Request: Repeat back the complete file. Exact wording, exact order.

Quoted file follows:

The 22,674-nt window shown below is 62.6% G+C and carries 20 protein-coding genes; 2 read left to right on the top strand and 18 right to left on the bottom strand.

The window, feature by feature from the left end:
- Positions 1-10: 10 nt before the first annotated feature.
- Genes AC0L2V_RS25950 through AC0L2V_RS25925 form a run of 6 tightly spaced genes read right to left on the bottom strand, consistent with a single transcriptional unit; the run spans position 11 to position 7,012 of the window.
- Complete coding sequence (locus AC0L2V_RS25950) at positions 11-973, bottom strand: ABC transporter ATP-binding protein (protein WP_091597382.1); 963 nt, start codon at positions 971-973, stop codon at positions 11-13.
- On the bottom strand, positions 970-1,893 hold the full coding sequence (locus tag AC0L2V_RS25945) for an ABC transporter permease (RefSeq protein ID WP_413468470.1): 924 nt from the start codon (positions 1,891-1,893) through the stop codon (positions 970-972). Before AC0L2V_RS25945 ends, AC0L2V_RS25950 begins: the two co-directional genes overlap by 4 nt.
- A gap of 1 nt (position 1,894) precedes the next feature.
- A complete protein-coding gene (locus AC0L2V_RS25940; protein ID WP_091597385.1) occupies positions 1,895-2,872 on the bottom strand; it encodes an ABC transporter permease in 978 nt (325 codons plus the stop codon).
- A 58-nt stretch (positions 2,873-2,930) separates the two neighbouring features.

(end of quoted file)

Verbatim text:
The 22,674-nt window shown below is 62.6% G+C and carries 20 protein-coding genes; 2 read left to right on the top strand and 18 right to left on the bottom strand.

The window, feature by feature from the left end:
- Positions 1-10: 10 nt before the first annotated feature.
- Genes AC0L2V_RS25950 through AC0L2V_RS25925 form a run of 6 tightly spaced genes read right to left on the bottom strand, consistent with a single transcriptional unit; the run spans position 11 to position 7,012 of the window.
- Complete coding sequence (locus AC0L2V_RS25950) at positions 11-973, bottom strand: ABC transporter ATP-binding protein (protein WP_091597382.1); 963 nt, start codon at positions 971-973, stop codon at positions 11-13.
- On the bottom strand, positions 970-1,893 hold the full coding sequence (locus tag AC0L2V_RS25945) for an ABC transporter permease (RefSeq protein ID WP_413468470.1): 924 nt from the start codon (positions 1,891-1,893) through the stop codon (positions 970-972). Before AC0L2V_RS25945 ends, AC0L2V_RS25950 begins: the two co-directional genes overlap by 4 nt.
- A gap of 1 nt (position 1,894) precedes the next feature.
- A complete protein-coding gene (locus AC0L2V_RS25940; protein ID WP_091597385.1) occupies positions 1,895-2,872 on the bottom strand; it encodes an ABC transporter permease in 978 nt (325 codons plus the stop codon).
- A 58-nt stretch (positions 2,873-2,930) separates the two neighbouring features.